Best Time to Walk Camino Portuguese – Personal Experience




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Camino Portuguese is a great way for “Camino beginners”. Whether you pick the coastal route or the inland one, the distance from Porto to Santiago is just about 250 kilometers, the terrain is mostly flat, and you can do this walk in 10 days. In my personal experience, Portuguese caminos aren’t as rich in natural beauty and cultural heritage as Spanish caminos, but they have their special charm, and they are definitely worth doing. But what’s the best time of the year to walk Camino Portuguese? We will try to find the answer on the following lines, explaining the advantages and disadvantages of every season. Let’s start with the high season.


July and August have less rainy days than the rest of the year

If you do not mind walking in a hot weather (which can be quite a struggle especially on many tarmac and asphalt routes you will follow along the coastal camino, the so called “Camino Litoral”), and you absolutely hate rain, you should head to the Camino in July and August. Statistically speaking, it rains in average just 2 days in July and 2 days in August in Porto (the stats are similar from other cities along the way, such as Ponte de Lima or Tui), so you can almost forget your poncho back at home. We’ll talk about precipitation in other seasons later on, but for example in May, which is a popular month on Camino Portuguese, locals experience in average 9 days of rain, so the chances of having to walk in rain are much higher.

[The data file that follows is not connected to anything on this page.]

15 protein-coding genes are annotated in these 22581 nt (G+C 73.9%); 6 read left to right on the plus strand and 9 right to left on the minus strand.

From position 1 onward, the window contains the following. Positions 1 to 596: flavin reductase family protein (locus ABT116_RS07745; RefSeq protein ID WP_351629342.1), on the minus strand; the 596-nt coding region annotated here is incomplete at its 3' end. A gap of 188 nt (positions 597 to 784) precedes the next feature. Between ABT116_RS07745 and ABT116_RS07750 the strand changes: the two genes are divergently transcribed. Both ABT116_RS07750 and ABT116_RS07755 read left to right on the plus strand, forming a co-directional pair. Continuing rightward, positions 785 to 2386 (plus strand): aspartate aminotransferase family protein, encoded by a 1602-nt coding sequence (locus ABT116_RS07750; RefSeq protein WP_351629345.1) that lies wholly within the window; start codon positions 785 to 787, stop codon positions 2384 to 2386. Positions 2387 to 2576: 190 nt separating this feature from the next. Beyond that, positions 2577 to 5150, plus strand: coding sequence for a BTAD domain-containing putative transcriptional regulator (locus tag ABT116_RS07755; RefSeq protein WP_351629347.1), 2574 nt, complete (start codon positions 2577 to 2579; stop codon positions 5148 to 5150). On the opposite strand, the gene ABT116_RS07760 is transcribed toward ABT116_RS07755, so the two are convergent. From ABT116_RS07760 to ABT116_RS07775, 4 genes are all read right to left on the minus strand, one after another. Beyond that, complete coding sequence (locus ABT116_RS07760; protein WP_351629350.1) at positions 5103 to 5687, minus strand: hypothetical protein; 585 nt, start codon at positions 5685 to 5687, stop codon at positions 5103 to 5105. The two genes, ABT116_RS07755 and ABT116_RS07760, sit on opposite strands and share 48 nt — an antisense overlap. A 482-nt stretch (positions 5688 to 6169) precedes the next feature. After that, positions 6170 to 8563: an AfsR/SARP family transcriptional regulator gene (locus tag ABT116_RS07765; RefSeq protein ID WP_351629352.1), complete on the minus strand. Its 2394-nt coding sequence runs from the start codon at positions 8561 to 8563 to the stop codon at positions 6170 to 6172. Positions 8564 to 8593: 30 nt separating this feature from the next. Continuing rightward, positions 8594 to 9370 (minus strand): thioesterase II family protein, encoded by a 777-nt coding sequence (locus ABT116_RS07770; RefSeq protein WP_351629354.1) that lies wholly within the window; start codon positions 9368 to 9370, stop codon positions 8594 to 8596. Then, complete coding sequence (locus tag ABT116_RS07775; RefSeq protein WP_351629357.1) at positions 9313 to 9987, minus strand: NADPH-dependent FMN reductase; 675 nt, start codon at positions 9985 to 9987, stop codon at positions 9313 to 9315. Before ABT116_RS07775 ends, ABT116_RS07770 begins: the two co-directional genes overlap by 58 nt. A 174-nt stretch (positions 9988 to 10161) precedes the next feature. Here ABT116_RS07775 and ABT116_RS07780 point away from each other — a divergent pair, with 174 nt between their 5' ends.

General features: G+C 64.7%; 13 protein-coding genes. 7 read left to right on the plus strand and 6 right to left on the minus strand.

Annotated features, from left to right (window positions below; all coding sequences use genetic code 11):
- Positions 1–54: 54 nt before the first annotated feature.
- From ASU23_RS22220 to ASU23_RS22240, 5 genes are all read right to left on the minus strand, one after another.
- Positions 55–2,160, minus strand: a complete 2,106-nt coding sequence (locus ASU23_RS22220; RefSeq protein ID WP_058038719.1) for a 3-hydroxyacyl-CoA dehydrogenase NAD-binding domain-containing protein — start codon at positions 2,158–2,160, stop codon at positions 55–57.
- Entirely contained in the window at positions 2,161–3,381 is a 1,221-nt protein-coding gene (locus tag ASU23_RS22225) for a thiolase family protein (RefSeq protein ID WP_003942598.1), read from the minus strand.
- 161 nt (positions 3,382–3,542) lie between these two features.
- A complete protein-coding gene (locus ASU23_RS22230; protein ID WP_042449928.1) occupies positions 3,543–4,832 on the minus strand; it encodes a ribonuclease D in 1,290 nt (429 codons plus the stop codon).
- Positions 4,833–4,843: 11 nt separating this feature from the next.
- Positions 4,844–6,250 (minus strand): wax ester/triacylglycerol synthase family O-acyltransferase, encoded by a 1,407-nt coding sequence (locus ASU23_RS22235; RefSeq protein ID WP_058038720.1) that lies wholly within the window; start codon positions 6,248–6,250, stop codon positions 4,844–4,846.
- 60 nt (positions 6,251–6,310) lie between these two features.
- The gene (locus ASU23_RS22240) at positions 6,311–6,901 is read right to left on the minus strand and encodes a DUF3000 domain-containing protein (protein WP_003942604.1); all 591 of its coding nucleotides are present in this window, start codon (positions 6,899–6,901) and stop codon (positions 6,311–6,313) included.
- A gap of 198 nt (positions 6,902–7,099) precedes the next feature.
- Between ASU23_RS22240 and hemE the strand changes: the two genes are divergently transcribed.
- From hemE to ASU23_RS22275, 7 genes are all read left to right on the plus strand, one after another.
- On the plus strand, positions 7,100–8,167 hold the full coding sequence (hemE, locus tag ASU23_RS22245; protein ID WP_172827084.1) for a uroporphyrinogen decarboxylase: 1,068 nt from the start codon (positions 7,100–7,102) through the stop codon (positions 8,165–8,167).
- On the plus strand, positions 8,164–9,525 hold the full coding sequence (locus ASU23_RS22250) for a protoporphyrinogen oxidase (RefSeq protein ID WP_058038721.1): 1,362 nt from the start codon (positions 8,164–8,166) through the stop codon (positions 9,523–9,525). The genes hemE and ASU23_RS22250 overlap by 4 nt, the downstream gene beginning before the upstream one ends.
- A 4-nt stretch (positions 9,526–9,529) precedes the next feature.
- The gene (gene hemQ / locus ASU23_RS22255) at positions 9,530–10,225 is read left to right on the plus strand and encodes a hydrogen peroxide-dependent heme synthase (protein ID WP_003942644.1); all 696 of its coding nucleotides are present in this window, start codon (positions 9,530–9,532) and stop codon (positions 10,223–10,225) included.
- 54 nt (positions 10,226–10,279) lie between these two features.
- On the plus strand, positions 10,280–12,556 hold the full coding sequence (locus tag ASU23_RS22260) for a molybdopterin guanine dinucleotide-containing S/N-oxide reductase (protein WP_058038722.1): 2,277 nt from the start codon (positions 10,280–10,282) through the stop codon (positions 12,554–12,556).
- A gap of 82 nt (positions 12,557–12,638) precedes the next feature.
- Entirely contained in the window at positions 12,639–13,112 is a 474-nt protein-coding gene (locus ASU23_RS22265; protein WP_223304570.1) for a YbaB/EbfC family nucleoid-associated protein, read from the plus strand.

Having said that, high summer season still has some drawbacks. First of all, the infrastructure on this Camino isn’t as dense as it is along the French way, or Camino del Norte. Albergues fill up pretty quickly in summer, and unless you book in advance or are adventurous enough to improvise (sleeping in the open, asking locals for shelter, etc), you may experience unnecessary stress on your camino. You should also remember that during the holiday seasons many Spanish and Portuguese students head out on the Camino. It is great if you are up to for a party atmosphere, but if you are looking for a more spiritual experience, you better go in spring or autumn. Let me sum up pluses and minuses of walking Camino Portuguese in July and August:

  • Pluses: almost no rain, everything is open along the way, sea is warm enough for a short swim at least, many young people around, availability of local fruit delicacies such as fresh figs.
  • Minuses: pilgrim hostels can get crowded easily and you may struggle finding accommodation on a day, on hot days with humidity in the air it is especially hard walking on asphalt roads close to the sea, party atmosphere along the Camino (which can be both plus and minus, depending on what you are looking for on your pilgrimage).

– Rainfall by month in Porto. You can clearly see it almost doesn’t rain in July and August, which cannot be said about other months of the year. Source: Google weather